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Word Meaning Warm-Ups

Word Meaning Warm-Ups

We’re finally here! After two years of developing free word fluency and word building warm-ups and working with over 100 classrooms, we’re ready to announce the free word meaning warm-ups!

These warm-ups are going to impact vocabulary development in grades 2-6 in just 2-6 minutes of class each day. They are aimed at helping students learn the word-solving skills needed for independent reading comprehension.

In this post, I’ll share:

  • The New Word Meaning Warm-Ups
  • Who are the Word Meaning Warm-Ups For?
  • Why Your Students Need Vocabulary Development
  • The Four Areas for Teaching Word Meaning

New Word Meaning Warm-Ups

In our recent teacher survey, teachers overwhelmingly cited “Context Clues” as the number 1 need for their students. That said, we’ve geared the new word meaning warm-ups around using context clues to understand unknown words.

The Word Meaning warm-ups are a part of our free word study, and they will address the vocabulary development strand of reading. 

This includes:
  • Using context clues for unknown words.
  • Interpreting figurative language.
  • Understanding multiple-meaning words.
  • Word parts.
  • Greek and Latin roots.

However, these first two weeks of free warm-ups will focus on context clues and vocabulary development!

Who Are the Word Meaning Warm-Ups For?

Great teachers, of course. But seriously, they’re for on-level readers in grades 3-5 and reteaching in grades 5-6.

The words align with nationally-recognized words lists for grades 3-5 (e.g. Dale-Chall, Spache) and state tests such as STAAR.

Why Your Students Need Vocabulary Development

Student background knowledge is the number one indicator of academic performance. In other words, the amount of concepts and vocabulary they understand relates to their ability to learn more.

It’s like a big web.

Picture a small spider web – it only grabs a small amount. The bigger the web, the more that sticks to it.

The bigger the vocabulary web, the faster a student can learn. Here are some stats to back me up.

Vocabulary Percentile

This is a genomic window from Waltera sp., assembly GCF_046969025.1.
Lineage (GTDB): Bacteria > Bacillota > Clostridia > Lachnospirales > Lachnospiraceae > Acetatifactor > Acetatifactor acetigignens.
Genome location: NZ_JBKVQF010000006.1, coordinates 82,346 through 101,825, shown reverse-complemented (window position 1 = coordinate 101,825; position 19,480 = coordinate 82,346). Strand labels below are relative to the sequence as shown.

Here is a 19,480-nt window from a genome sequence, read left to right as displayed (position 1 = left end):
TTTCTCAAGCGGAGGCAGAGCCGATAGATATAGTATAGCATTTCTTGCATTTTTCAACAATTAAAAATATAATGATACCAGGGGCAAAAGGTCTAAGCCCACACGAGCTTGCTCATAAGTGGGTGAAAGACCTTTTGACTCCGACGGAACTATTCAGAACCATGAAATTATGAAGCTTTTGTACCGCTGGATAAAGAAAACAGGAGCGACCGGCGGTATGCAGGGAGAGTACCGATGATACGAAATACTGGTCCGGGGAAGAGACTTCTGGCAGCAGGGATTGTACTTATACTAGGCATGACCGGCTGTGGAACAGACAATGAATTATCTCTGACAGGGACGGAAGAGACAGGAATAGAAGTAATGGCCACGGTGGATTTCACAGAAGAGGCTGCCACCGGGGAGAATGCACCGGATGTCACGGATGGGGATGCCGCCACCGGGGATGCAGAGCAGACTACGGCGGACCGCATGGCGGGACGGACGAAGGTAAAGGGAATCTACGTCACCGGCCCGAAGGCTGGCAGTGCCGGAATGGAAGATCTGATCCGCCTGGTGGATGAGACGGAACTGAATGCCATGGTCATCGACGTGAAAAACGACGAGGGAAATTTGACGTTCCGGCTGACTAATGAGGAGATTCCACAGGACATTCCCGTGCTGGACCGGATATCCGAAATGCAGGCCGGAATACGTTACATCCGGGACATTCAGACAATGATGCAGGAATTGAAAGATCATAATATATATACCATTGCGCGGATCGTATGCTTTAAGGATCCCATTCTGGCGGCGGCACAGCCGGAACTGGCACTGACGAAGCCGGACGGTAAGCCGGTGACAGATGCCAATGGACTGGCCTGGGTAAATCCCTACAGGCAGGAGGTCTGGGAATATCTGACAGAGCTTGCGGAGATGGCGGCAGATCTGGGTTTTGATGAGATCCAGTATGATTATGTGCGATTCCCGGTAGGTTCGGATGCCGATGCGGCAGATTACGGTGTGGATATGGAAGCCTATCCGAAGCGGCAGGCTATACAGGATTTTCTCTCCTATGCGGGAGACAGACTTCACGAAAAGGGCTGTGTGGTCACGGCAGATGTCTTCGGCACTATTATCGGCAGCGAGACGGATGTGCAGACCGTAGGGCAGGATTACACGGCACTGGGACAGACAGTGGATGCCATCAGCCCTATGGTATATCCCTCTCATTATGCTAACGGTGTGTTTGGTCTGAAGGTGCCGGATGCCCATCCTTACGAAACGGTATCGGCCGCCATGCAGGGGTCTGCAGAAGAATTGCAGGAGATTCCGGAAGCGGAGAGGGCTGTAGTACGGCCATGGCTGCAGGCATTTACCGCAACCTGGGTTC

Academic Percentile








Source: Building Background Knowledge for Academic Achievement, Research on What Works in Schools

The data shows the simple fact:

Four Areas for Teaching Word Meaning

We know a few things from research and experience about developing word meaning skills:

  • It takes multiple exposure to increase mastery.
  • Students develop vocabulary better with direct instruction.
  • Students develop vocabulary better with words in sentences.
  • Graphics, pictures, and visuals increase retention of word meanings.

Our new word meaning warm-ups are built around those fundamental concepts, and they’re focused on teaching the four areas of word meaning.

  1. Words in Context
  2. Morphology
  3. Background Knowledge
  4. Syntax

What Are Words in Context?

What is Morphology?

Why Background Knowledge?

Why Syntax?

What Questions Do You Have About the Word Meaning Warm-Ups?

Join in the discussion. Leave us a comment below about the word meaning warm-ups.

What do you want to know about them? How do you intend to use the warm-ups?





11 responses to “Word Meaning Warm-Ups”

  1. Nikki

    Love Captain Obvious! LOL

    1. Admin

      Thanks. Let us know what your students think about the new meme gifs at the end of the new warm-ups!!!

  2. Monica

    Can these be use with 2nd graders?

    1. Matt

      The free Word Meaning warm-ups will work for 2nd semester on-level 2nd-graders. The words come from 4th- and 5th-grade vocabulary lists.

      1. Monica

        What kind of words are they?

        1. Matt

          The words are all tier 2 words, and they show up in multiple academic subjects, in all sorts of texts, and even in standardized tests.

  3. Katie

    How much writing is involved with these warm-ups? Do I need to print anything?

    1. Admin

      Hi Kaite and thanks for asking. In the word meaning warm-ups, students will engage in 2-3 minutes of writing to learn as well as morphological analysis – breaking down the word parts. There’s no need to print anything for the warm-ups. You can just turn them on and begin walking around to help individual students as needed.

  4. […] activities that can be used as a warm-up (like these word meaning warm-ups), a cool-down game, a review activity before a test, a slideshow for a flipped classroom, and many […]

  5. […] in expanding your students’ vocabulary, then you’re going to love the fact that our word meaning warm-ups are […]

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